MPD to introduce new late night patrols in Dinkytown

Police made the decision in response to increased pedestrian traffic after bars close.

Students line up for food at the Dinkytown McDonald's on April 7, 2017.

Ellen Schmidt

Students line up for food at the Dinkytown McDonald’s on April 7, 2017.

Niamh Coomey

The Minneapolis Police Department is rolling out additional patrols in Dinkytown to address an increase in people seeking late-night bites after bars close on weekends. 

In recent years, many Dinkytown restaurants have begun staying open later — until 2:00 a.m. or 3:00 a.m. — in order to accommodate crowds leaving local bars. This increased foot traffic has led to an increase in crime and disturbances in the area. In response, MPD is introducing new regular patrols during those hours. 

2nd Precinct Crime Prevention Specialist Nick Juarez confirmed the new two-person patrol program in an email statement to the Minnesota Daily. The patrol is expected to begin in 2019.

Marcy-Holmes Neighborhood Association board member Marcus Mills has been pushing for more patrols for the past year and a half. He said a lack of cheaper restaurants downtown and access to light rails draws people from all over the city to Dinkytown after bar close.  

“The situation had gotten either severe enough or regular enough … that the 2nd Precinct went, ‘We should just work this into what we’re doing,’” Mills said. “I am extremely thankful and quite happy and proud … for their presence of mind to see an issue of this magnitude.” 

Mills said the restaurants can make up money lost during the school day due to the students opting for on-campus dining options by remaining open for these extra-late night hours. 

“In that hour between 2:00 a.m. and 3:00 a.m., [the restaurants] could make up almost all of that shortfall,” Mills said.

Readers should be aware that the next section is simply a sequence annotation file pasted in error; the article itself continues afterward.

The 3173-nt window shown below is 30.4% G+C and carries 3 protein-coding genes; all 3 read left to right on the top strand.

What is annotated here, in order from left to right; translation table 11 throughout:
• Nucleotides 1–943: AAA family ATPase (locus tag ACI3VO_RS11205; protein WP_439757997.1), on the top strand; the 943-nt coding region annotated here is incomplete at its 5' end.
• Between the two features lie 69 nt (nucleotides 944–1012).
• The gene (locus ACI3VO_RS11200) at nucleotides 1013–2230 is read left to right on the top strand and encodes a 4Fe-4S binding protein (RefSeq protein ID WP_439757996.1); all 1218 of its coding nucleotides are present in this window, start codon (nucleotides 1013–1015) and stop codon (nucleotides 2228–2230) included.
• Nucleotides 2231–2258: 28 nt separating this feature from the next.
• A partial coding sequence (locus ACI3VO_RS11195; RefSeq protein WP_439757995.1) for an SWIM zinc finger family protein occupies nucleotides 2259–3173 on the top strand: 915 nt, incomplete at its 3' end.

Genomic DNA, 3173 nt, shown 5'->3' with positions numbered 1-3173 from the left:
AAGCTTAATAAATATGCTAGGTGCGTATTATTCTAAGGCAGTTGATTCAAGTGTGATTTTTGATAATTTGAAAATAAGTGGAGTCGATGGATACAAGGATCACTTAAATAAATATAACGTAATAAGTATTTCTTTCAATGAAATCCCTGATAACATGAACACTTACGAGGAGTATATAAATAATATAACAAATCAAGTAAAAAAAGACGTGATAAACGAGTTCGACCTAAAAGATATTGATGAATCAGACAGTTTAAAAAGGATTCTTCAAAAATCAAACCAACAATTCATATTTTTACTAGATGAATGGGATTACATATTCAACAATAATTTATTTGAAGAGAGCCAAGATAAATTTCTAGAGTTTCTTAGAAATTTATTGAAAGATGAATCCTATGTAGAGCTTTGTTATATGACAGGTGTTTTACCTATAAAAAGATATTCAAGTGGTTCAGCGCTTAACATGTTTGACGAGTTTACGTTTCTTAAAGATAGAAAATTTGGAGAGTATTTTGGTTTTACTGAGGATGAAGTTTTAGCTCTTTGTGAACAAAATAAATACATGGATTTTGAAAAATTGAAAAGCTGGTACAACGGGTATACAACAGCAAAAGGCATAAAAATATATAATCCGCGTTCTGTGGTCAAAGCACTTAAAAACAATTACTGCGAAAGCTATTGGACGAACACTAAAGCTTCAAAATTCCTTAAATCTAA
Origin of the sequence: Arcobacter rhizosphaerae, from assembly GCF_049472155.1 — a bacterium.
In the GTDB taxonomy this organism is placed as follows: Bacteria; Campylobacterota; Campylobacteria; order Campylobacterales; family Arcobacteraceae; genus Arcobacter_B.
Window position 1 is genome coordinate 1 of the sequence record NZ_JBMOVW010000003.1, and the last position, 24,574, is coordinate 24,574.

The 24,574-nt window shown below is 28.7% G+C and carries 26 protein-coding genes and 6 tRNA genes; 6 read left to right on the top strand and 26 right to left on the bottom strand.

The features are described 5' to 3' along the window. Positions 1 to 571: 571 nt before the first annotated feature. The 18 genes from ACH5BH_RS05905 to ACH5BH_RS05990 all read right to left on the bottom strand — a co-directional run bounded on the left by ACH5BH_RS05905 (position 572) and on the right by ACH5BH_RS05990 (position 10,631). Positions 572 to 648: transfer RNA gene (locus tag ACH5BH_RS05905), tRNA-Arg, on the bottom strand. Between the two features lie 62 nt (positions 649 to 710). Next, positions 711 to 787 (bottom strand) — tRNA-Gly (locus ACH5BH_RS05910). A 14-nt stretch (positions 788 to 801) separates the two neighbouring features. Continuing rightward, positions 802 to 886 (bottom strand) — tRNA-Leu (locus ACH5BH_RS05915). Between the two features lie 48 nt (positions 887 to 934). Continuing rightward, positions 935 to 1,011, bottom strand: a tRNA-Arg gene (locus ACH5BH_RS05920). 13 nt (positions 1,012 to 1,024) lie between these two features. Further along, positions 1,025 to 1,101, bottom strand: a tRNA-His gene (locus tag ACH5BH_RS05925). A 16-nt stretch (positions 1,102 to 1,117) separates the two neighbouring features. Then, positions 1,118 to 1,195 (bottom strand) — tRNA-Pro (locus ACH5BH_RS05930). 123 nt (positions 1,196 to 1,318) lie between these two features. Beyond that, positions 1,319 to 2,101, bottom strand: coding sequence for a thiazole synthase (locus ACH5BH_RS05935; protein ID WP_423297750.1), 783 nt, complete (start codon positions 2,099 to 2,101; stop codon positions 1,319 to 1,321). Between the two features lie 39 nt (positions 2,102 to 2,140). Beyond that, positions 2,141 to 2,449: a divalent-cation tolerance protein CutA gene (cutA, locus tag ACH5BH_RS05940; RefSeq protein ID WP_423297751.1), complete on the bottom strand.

University of Minnesota student McKenna Egbert worked at Blarney Pub and Grill last year, which closes at 2:00 a.m. 

“Most people don’t get to Blarney until after midnight,” Egbert said. “I think Blarney is usually a last stop for people.” 

She said by 3:30 a.m., when she normally went home, Dinkytown wasn’t very busy. But spots like McDonald’s, Qdoba and Insomnia Cookies were popular right after the bars closed. 

This increase in pedestrian traffic in the area late at night led to more noise, thefts and fights, Mills said. 

Mills discussed the idea of increasing patrols with police in the 2nd Precinct and other community members. He hoped to model the Dinkytown patrols after recent efforts by the Nicollet Island – East Bank Neighborhood Association, an organization in the area neighboring Marcy-Holmes to the west. Businesses in the Nicollet and East Bank area raised funds to hire a patrol officer for the area during late-night hours. 

Before Dinkytown businesses could begin fundraising, MPD saw the need for the extra patrols and decided to work it into regular policing themselves, Mills said. 

Kent Kramp, the president of the Dinkytown Business Alliance and owner of Raising Cane’s Chicken Fingers in Dinkytown, said local businesses work closely with the 2nd Precinct to address ongoing safety concerns.

“There’s a community of people there living and functioning, there’s people working, there’s businesses that are open, there’s people going places so it has to be treated just like the rest of it,” he said. “If there’s an increase in crime there needs to be an increase in patrols.”